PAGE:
12. LMFAO -  November 2, 2011 - 3:36 pm

    OH…i get it! its all so simple.. how couldn’t figure this our before! its all makes sense now!
    i dont get it :|

  13. Archon -  November 2, 2011 - 2:56 pm

    @ Shannon et al

    All comments must be read and passed by a monitor, before they are added to the thread. They cannot be profane, racist, insulting, etc. As the monitor reads them and realizes that mistakes in the article are being pointed out, (s)he makes the corrections to it. That is why posters near the top refer to errors which people further down don’t see. It said “effect” when Mike read it, but had been changed to “affect” by the time you got here. The articles are not immutable. They do get corrected.

  14. Matt -  November 2, 2011 - 2:35 pm

    whats it called?

  15. Cyberquill -  November 2, 2011 - 2:32 pm

    I often have trouble telling capital “i” from lower-case “L.” Look the same to me.

  16. geri -  November 2, 2011 - 1:34 pm

    we all know what dyslexia or some sort of meaning towards it but how do find out where to get this font it is silly to battle over the meaning when this whole article is on the new font

  17. mom of a dyslexic -  November 2, 2011 - 12:25 pm

    If your not dyslexic or don’t know much about it, then don’t post on here!? Sounds very exciting! Dyslexic people are outside the box thinkers & are creative & solve problems differently than most, so hats off to him. Anything to help someone with any learning disability is a plus no matter how small. This is so encouraging.
    If you don’t have anything nice to say, don’t say anything at all.

  18. Katrina -  November 2, 2011 - 10:50 am

    I have a daughter with Dyslexia. Even though there is training available to her, it’s currently out of our price range. So, until we are able to afford help for her, I’m always looking for other ways to help her overcome her issues. We have discovered many ways that help, for example, because Dyslexics are very visual, Spelling Words not only have pictures as to what their meanings mean to her next to the word, especially the more difficult abstract words such as ‘could’ and ‘would’, but we also incorporate Finger Spelling. These two things alone have greatly increased her Spelling ability. Not only can she associate a picture, but she has the three-dimensional version of the letters presented to her in a manner that she understands. There are, of course, many other things that would make my comment several pages long that we have come across that help her, and actually, I think all people, especially children who are introduced to these procedures at an early age, can benefit from the ways Dyslexics need to be taught.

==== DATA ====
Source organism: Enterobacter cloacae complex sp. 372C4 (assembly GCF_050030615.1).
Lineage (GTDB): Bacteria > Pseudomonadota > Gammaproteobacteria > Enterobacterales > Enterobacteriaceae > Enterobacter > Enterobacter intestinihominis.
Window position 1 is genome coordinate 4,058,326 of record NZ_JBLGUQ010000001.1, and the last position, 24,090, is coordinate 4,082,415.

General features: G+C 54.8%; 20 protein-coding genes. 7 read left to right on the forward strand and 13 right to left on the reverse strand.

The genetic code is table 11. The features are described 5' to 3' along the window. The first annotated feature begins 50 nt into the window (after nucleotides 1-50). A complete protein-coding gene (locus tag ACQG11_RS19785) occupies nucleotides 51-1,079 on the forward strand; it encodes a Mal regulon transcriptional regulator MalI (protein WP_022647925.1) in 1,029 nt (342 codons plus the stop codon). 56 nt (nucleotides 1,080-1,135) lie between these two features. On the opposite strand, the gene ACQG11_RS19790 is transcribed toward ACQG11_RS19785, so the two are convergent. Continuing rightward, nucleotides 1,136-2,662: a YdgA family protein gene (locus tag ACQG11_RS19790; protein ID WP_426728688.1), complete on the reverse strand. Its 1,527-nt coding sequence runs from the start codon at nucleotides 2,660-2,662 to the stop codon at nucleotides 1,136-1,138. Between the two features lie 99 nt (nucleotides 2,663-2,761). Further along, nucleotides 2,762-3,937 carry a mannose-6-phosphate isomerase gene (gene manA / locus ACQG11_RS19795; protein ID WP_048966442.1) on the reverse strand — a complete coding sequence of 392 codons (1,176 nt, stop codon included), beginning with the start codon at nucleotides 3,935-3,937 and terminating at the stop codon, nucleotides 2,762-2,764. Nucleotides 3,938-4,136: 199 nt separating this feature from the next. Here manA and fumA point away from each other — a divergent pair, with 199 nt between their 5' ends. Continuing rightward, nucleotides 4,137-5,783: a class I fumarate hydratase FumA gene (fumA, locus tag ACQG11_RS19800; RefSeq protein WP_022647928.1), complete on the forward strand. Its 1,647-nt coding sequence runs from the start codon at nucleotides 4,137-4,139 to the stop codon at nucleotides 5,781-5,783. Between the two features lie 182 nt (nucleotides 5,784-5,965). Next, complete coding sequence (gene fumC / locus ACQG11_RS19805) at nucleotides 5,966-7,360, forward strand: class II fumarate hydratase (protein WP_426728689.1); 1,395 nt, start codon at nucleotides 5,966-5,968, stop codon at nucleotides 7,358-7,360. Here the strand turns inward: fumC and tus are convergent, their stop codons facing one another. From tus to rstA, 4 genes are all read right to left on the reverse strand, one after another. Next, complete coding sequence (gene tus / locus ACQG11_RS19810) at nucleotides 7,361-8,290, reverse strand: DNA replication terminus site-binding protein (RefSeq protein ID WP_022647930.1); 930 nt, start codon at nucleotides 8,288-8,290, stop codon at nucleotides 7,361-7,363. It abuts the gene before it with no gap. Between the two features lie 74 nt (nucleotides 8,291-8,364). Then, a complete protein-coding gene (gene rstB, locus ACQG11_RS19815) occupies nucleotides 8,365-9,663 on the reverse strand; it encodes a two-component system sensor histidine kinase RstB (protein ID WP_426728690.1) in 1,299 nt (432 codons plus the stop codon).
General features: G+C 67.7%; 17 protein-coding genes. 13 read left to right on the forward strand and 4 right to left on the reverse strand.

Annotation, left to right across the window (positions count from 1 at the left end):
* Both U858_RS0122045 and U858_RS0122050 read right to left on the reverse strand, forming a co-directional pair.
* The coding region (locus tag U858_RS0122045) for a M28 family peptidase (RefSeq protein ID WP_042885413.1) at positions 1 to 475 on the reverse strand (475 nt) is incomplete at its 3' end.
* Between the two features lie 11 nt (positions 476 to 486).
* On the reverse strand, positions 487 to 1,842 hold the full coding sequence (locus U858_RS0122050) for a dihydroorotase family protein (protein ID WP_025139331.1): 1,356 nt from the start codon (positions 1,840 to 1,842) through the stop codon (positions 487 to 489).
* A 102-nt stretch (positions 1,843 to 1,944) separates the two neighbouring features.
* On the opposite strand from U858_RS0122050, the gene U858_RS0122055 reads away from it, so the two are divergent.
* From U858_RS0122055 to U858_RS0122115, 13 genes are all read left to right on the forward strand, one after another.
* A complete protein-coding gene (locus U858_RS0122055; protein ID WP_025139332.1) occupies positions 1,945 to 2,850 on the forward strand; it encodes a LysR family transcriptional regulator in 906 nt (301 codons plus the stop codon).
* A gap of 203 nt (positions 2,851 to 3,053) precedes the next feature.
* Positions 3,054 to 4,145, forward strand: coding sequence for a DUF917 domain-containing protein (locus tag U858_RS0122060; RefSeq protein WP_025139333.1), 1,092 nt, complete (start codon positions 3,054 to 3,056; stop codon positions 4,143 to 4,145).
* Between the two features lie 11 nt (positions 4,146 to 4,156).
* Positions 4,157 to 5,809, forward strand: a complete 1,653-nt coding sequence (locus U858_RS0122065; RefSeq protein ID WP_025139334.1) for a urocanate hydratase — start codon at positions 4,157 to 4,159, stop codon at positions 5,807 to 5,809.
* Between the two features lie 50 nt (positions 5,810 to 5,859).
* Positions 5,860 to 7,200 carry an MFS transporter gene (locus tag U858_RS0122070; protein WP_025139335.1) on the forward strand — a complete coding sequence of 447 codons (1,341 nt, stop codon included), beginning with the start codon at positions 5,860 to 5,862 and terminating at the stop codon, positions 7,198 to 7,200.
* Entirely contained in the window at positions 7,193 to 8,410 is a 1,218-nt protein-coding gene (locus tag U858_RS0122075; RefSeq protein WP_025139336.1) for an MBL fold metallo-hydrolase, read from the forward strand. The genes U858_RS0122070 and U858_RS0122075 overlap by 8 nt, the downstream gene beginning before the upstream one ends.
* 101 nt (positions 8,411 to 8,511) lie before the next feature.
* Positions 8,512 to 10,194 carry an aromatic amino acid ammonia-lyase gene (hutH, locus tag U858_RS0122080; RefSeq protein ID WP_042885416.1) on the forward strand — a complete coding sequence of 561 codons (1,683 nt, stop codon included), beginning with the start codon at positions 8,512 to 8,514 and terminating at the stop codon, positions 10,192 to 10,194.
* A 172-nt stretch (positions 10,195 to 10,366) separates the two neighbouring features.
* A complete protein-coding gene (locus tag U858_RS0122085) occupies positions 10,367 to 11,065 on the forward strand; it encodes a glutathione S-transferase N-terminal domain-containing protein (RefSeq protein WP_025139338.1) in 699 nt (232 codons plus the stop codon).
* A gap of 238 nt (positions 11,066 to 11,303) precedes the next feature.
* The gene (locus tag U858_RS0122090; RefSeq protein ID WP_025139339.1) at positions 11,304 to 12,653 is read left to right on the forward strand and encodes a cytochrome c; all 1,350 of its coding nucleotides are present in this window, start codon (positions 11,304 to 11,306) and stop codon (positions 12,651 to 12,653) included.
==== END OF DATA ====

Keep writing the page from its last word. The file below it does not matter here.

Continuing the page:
The general population, unfortunately, doesn’t understand the dilemmas that Dyslexics face. It’s a very difficult road for them to travel upon, and they deal with many prejudices from ignorant individuals. I never really thought that a specific font might actually help a Dyslexic reader. This actually makes a lot of sense. Some fonts, such as Typewriter Font, is much easier to read than others. The subtle difference in the characters strike out at you regardless if you consciously notice it. Now that this has been brought to my attention, I will definitely test this theory. Thank you very much for your research.

  19. Guy Macher -  November 2, 2011 - 8:55 am

    Why should dyslexics be expected to see subtle differences when that can recognize gross differences in letters? This is a stupid idea, poorly thought out and, I will bet a Franklin, never tested.

  20. Deena -  November 2, 2011 - 8:41 am

    I am really excited now because my sister and i both have dyslexia.

  21. Charles Ballard III -  November 2, 2011 - 8:38 am

    I found that article very interesting. I suspect it will help readers in general. I have eyes that grow tired of reading because the words begin to run together. I will loose the concept when a word is misread as another word. I can see a slight modification in certain letters as well as letter combination helping to offset this and creating a new neural path. Who knows, maybe even improving the rate at which we are able to read english and maintain comprehension longer.

  22. Robbie -  November 2, 2011 - 8:20 am

    Leave it to a person with dyslexia to come up with something this cool. I know it is extraordinarily frustrating for people with dyslexia to read and spell our horrible English language,( E.G. four, forty), however the planet is richer by having those dyslexic brains at work for the rest of us. Congrats on coming up with this. ..and I trust it because the person who designed it is dyslexic. Honestly, and generally speaking, others really wouldn’t understand.